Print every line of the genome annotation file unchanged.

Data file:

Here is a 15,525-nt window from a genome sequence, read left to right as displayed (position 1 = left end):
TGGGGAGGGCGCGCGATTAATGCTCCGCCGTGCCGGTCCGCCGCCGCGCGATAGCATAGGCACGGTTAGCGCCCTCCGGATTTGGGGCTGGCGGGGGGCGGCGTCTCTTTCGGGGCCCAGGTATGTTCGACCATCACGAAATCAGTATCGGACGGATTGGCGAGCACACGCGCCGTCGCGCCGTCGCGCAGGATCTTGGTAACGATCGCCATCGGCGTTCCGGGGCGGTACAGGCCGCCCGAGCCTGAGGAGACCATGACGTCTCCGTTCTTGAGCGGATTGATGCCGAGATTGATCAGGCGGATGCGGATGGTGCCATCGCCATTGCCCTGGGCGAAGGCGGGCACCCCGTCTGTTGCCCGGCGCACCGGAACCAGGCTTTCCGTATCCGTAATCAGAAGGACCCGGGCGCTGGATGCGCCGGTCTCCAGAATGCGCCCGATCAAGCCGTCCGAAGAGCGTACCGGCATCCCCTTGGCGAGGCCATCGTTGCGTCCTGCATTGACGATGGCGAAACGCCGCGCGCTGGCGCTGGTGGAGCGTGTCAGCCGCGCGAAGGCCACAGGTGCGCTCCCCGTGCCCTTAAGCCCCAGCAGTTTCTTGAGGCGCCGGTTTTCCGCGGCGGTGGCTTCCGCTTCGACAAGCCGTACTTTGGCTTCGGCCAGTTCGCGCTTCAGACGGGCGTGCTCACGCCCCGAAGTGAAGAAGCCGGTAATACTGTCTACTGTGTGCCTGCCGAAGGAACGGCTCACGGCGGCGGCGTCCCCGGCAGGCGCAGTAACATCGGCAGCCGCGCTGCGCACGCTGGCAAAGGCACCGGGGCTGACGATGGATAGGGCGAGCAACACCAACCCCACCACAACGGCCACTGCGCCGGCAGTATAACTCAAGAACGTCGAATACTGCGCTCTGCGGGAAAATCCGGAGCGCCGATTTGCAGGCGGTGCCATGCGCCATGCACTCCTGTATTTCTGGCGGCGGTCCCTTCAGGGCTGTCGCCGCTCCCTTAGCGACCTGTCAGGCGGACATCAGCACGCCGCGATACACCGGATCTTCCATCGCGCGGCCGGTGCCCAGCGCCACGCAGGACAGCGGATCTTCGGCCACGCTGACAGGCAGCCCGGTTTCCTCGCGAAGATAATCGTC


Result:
Here is a 15,525-nt window from a genome sequence, read left to right as displayed (position 1 = left end):
TGGGGAGGGCGCGCGATTAATGCTCCGCCGTGCCGGTCCGCCGCCGCGCGATAGCATAGGCACGGTTAGCGCCCTCCGGATTTGGGGCTGGCGGGGGGCGGCGTCTCTTTCGGGGCCCAGGTATGTTCGACCATCACGAAATCAGTATCGGACGGATTGGCGAGCACACGCGCCGTCGCGCCGTCGCGCAGGATCTTGGTAACGATCGCCATCGGCGTTCCGGGGCGGTACAGGCCGCCCGAGCCTGAGGAGACCATGACGTCTCCGTTCTTGAGCGGATTGATGCCGAGATTGATCAGGCGGATGCGGATGGTGCCATCGCCATTGCCCTGGGCGAAGGCGGGCACCCCGTCTGTTGCCCGGCGCACCGGAACCAGGCTTTCCGTATCCGTAATCAGAAGGACCCGGGCGCTGGATGCGCCGGTCTCCAGAATGCGCCCGATCAAGCCGTCCGAAGAGCGTACCGGCATCCCCTTGGCGAGGCCATCGTTGCGTCCTGCATTGACGATGGCGAAACGCCGCGCGCTGGCGCTGGTGGAGCGTGTCAGCCGCGCGAAGGCCACAGGTGCGCTCCCCGTGCCCTTAAGCCCCAGCAGTTTCTTGAGGCGCCGGTTTTCCGCGGCGGTGGCTTCCGCTTCGACAAGCCGTACTTTGGCTTCGGCCAGTTCGCGCTTCAGACGGGCGTGCTCACGCCCCGAAGTGAAGAAGCCGGTAATACTGTCTACTGTGTGCCTGCCGAAGGAACGGCTCACGGCGGCGGCGTCCCCGGCAGGCGCAGTAACATCGGCAGCCGCGCTGCGCACGCTGGCAAAGGCACCGGGGCTGACGATGGATAGGGCGAGCAACACCAACCCCACCACAACGGCCACTGCGCCGGCAGTATAACTCAAGAACGTCGAATACTGCGCTCTGCGGGAAAATCCGGAGCGCCGATTTGCAGGCGGTGCCATGCGCCATGCACTCCTGTATTTCTGGCGGCGGTCCCTTCAGGGCTGTCGCCGCTCCCTTAGCGACCTGTCAGGCGGACATCAGCACGCCGCGATACACCGGATCTTCCATCGCGCGGCCGGTGCCCAGCGCCACGCAGGACAGCGGATCTTCGGCCACGCTGACAGGCAGCCCGGTTTCCTCGCGAAGATAATCGTC